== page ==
In this chapter, I describe my “post-diagnosis” experiences as the parent of an autistic child, those years in which I tried, but failed, to make sense of the overwhelming and often nonsensical information I received about autism. I argue that immediately after being given an autism diagnosis, parents are pressured into making what amounts to a life-long commitment to a therapy program that (they are told) will not only dramatically change their child, but their family’s financial situation and even their (...)
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  4. Jami L. Anderson & Simon Cushing (eds.) (2013). The Philosophy of Autism. Rowman & Littlefield.
    The Philosophy of Autism examines autism from the tradition of analytic philosophy, working from the premise that so-called autism spectrum disorders raise interesting philosophical questions that need to be and can be addressed in a manner that is clear, jargon-free, and accessible. The goal of the original essays in this book is to provide a philosophically rich analysis of issues raised by autism and to afford dignity and respect to those living with autism by placing it at the center of (...)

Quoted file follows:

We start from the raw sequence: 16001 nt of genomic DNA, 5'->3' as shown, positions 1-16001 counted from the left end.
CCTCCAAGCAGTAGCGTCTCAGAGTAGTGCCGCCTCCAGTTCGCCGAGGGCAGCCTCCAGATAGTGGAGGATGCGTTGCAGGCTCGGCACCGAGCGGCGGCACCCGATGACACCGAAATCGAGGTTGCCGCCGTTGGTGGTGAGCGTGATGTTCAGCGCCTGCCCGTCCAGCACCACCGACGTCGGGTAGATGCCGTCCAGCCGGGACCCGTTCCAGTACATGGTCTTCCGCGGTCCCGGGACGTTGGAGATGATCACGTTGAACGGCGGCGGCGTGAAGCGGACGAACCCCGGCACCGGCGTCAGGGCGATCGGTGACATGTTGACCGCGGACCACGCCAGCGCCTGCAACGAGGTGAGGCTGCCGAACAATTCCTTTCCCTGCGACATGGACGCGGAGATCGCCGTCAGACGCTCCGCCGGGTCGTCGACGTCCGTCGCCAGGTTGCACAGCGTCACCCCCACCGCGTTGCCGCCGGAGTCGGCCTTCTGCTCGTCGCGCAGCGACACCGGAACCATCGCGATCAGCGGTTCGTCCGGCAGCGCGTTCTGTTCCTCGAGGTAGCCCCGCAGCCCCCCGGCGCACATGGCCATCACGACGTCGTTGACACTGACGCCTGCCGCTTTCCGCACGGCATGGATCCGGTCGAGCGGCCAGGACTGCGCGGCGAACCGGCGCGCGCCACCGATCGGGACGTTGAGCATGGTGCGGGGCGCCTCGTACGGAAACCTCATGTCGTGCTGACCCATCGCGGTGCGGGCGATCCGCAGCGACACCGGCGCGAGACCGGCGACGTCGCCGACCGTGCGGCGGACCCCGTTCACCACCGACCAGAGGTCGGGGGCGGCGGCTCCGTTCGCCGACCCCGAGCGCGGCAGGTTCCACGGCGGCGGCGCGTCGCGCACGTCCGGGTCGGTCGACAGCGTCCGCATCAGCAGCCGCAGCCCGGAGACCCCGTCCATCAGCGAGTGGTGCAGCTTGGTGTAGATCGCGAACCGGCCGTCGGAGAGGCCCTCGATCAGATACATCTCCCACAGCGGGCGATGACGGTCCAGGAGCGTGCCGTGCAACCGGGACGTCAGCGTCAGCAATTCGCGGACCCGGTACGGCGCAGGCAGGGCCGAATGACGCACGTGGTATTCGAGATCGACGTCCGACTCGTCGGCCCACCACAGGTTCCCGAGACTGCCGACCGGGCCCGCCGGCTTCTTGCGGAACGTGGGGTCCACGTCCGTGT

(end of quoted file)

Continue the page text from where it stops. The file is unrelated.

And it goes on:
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  5. Jami L. Anderson, Comprehending the Distinctively Sexual Nature of the Conduct. Sex, Drugs and Rock and Roll.
    Since the 1970s, sexual assault laws have evolved to include prohibitions of sexual acts with cognitively impaired individuals. The argument justifying this prohibition is typically as follows: A sex act that is forced (without the legally valid consent of) someone is sexual assault. Cognitively impaired individuals, because they lack certain intellectual abilities, cannot give legally valid consent. Therefore, cognitively impaired individuals cannot consent to sex. Therefore, sex acts with cognitively impaired individuals is sexual assault. The prohibition of sex with such (...)